Paul Downing - Temple Associate
Paul Downing, a Temple Associate, explains the new energy management system standard and its benefits. He also outlines how this can be used to apply a systematic approach to addressing the European Code of Conduct for data centres.
ISO 50001:2011, Energy Management Systems (EnMS) is a new voluntary International Standard that establishes a framework for large and small businesses to improve the way they manage energy. Improved energy performance can provide financial benefits for an organization by maximizing the use of its energy resources and energy-related assets, thus reducing both energy consumption and cost. It also helps to provide evidence to customers that are demanding improved environmental performance from their suppliers.
The new standard is based on the tried and tested plan-do-check-act, (Demming cycle) which is used for many of the other standards such as ISO 14001:2004 (environmental management systems), so it can be easily integrated into these existing systems.
Although an energy management system (EnMS) can be part of an environmental management system (EMS), having a dedicated energy management system compliant to ISO 50001 can help deliver real benefits to organisations wishing to make savings on probably one of their most expensive resource costs, by providing a focus on oil, gas, electricity and general energy use. The EMS in contrast might focus on other regulatory issues such as waste production or chemical use, which, whilst important, do not have the same financial implications as energy.
Implementing an energy management system certified to ISO 50001, requires you to determine energy baseline(s), identify significant energy uses and energy performance indicators as well as structuring objectives and targets to drive down energy use via a systemised approach. There are also specific clauses relating to design (refurbishment projects, new build) and procurement, including specifying energy purchasing requirements for new assets or services.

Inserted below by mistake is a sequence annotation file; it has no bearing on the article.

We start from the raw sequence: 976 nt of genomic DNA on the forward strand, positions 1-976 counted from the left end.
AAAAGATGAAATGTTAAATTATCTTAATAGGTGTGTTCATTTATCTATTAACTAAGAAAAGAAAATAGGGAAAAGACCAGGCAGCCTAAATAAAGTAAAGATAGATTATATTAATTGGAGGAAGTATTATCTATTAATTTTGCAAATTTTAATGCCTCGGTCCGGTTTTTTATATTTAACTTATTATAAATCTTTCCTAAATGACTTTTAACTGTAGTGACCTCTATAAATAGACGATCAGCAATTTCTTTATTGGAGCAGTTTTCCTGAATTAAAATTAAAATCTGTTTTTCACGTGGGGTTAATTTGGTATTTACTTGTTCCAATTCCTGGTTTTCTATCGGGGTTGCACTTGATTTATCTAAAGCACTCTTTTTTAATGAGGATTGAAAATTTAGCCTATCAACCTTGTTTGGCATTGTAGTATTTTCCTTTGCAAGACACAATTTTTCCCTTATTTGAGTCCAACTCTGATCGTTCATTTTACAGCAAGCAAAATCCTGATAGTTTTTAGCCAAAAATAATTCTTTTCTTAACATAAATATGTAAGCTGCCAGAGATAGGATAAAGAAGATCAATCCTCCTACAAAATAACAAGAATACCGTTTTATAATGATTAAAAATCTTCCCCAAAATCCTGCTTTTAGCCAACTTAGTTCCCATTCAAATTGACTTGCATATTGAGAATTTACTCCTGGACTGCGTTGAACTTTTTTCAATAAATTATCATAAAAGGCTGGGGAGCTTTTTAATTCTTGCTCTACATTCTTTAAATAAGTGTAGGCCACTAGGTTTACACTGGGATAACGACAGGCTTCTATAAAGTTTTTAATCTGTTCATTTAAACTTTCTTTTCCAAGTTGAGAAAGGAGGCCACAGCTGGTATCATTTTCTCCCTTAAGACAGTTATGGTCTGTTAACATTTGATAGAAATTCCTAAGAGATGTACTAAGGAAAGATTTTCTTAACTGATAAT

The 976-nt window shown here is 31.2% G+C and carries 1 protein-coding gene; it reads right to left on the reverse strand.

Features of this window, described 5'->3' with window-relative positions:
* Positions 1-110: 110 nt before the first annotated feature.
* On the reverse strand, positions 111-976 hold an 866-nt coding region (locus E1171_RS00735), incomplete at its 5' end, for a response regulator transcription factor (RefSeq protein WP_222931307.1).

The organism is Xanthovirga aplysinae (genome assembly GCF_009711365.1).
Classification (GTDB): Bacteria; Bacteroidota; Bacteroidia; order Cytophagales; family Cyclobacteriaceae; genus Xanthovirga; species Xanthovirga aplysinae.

The European Code of Conduct for data centres is a voluntary standard for data centre operators and owners which promotes energy efficiency best practice. The code is voluntary but includes many elements of energy efficiency which, if implemented, can help with energy savings across a number of KPI's within the data centre environment. These all help to drive down the PUE figure (Power Usage Efficiency) which is one of the main metrics of data centre energy management.
The code includes metrics related to supply and return temperatures, ASHRAE, CRAC unit temperature set-points and all other parameters all designed to optimise energy efficiency in the data centre environment. There is a natural fit with this CoC and ISO 50001 and the requirement of data centres to provide hosting in a most energy efficient way as possible.
ISO 50001 can be applied to any energy consuming industry in manufacturing or industry but as with most other systems there are some industries that seem to benefit from the standardised approach more than others. If you are looking to implement an energy minimisation project or change management programme please contact Temple to discuss your options further.